|In the Heat of the Sun
As my contribution to the end-of-decade "make a list" phenomenon, the following brief review of what I consider the be the best, least-known (in the West) Chinese language film of the 90s appeared in the "Best films of the 90s" issue of Cinemascope, vol. 2(Winter, 1999), along with my list of the 10 best Chinese films of the 90s.
"Change has wiped out my memories. I can't tell what's imagined from what's real" (from the prologue to In the Heat of the Sun). One central obsession, time, preoccupies all of the greatest Chinese language films of the '90s. Each of these films in some way makes the most radical demands on our experience of temporality, exposes the ideological underpinnings of our preconceptions about time, and insists on a vision of breathtaking, liberating alternatives.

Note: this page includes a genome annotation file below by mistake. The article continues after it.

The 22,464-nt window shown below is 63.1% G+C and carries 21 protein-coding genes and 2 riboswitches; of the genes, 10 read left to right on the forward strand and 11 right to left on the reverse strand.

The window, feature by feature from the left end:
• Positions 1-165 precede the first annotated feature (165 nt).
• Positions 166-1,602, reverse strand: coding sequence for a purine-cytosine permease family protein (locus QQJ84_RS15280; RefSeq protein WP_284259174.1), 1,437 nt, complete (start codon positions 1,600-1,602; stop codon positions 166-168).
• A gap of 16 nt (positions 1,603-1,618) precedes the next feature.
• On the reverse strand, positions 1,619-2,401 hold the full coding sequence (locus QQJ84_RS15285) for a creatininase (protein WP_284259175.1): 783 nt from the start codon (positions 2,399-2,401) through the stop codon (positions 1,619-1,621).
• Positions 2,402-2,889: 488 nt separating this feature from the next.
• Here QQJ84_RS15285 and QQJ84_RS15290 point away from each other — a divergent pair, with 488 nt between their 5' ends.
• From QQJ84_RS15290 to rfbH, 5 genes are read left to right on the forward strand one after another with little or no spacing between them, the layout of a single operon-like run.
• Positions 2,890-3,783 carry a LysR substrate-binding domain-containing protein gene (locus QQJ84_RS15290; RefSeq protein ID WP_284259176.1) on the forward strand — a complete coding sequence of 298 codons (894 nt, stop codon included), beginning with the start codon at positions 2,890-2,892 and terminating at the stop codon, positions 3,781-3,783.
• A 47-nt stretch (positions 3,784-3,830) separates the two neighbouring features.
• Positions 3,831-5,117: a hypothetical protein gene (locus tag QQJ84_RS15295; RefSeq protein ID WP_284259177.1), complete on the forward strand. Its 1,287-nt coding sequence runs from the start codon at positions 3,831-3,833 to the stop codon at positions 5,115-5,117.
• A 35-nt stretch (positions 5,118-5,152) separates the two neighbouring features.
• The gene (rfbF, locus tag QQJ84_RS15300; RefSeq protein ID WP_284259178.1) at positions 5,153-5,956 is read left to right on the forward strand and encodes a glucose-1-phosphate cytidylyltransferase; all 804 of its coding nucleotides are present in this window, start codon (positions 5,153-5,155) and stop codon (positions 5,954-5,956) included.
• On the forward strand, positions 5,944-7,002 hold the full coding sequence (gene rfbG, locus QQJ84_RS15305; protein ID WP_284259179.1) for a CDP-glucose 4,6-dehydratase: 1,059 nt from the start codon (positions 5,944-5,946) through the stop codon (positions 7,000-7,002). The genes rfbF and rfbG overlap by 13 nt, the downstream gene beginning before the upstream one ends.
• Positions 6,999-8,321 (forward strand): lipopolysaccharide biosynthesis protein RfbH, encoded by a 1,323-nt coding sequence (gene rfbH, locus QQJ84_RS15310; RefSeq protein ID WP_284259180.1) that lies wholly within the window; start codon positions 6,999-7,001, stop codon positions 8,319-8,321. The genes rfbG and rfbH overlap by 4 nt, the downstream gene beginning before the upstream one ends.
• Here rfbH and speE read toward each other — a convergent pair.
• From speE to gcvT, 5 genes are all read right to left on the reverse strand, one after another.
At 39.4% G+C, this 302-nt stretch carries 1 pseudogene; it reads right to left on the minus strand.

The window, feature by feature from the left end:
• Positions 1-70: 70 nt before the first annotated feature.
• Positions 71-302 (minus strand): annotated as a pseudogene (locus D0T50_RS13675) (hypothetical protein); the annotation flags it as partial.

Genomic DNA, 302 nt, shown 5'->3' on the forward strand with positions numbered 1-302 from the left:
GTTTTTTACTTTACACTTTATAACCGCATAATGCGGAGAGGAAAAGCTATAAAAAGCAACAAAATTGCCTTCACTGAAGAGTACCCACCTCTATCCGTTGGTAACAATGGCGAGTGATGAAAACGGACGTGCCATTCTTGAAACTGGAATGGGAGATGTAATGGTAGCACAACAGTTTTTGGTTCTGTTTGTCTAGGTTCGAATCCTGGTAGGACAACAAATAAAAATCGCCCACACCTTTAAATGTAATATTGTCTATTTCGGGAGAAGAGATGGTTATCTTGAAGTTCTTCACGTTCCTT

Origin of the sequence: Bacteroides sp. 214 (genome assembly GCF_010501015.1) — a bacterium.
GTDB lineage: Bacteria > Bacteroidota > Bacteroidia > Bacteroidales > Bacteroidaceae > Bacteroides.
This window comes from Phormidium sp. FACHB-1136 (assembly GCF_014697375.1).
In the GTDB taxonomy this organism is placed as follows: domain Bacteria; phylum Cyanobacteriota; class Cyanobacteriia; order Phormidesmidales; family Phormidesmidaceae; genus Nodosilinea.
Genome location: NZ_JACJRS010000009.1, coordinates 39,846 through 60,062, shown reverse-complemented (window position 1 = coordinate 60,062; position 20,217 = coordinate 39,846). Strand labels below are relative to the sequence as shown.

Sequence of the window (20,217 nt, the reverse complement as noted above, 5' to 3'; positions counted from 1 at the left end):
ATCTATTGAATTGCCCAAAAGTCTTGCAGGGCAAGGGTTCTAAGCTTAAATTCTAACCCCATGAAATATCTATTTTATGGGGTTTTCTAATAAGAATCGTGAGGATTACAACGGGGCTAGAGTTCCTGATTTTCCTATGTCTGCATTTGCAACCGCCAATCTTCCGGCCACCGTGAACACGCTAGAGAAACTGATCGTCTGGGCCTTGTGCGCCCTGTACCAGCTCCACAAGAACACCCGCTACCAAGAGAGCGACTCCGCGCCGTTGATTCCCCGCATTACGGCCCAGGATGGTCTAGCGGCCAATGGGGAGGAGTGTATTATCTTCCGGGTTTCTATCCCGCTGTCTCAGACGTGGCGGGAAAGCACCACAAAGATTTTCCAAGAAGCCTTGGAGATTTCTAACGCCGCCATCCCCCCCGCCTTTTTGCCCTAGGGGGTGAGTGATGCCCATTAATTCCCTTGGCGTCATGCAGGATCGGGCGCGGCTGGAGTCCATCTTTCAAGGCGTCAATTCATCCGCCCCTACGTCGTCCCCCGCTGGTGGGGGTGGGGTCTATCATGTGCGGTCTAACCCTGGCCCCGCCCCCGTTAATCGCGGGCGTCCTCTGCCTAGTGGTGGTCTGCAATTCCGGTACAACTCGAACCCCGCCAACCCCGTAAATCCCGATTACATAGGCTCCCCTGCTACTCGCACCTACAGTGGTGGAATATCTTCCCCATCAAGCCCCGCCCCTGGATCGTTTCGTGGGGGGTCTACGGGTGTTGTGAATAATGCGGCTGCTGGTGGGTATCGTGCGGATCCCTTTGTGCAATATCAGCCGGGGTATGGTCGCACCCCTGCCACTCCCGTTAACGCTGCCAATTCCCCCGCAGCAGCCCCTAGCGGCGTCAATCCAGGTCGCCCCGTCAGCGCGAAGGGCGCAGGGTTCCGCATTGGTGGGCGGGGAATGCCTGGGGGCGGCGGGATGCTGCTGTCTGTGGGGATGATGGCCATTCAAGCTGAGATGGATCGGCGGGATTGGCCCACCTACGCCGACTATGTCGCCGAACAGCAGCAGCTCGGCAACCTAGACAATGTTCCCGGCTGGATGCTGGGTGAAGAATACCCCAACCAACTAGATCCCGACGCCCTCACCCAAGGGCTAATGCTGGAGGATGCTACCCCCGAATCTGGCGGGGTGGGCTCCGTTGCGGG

The film's politics, though, are implied -- mere shadows on its margins. Jiang's camera, wandering at will through space, and tracking and backtracking through time, embodies an absolute freedom just out of reach of the film's principals. Ostensibly a nostalgia film about the Cultural Revolution's "good old days", this film is much more: a self-consciously post-modern, post-"fifth generation" dismantling of the modern Chinese realist film; an ironic, romance-drenched interrogation of the possibility of eros and passion in a totalitarian era; and a meditation on the traps and opportunities afforded by creative mis-remembering.
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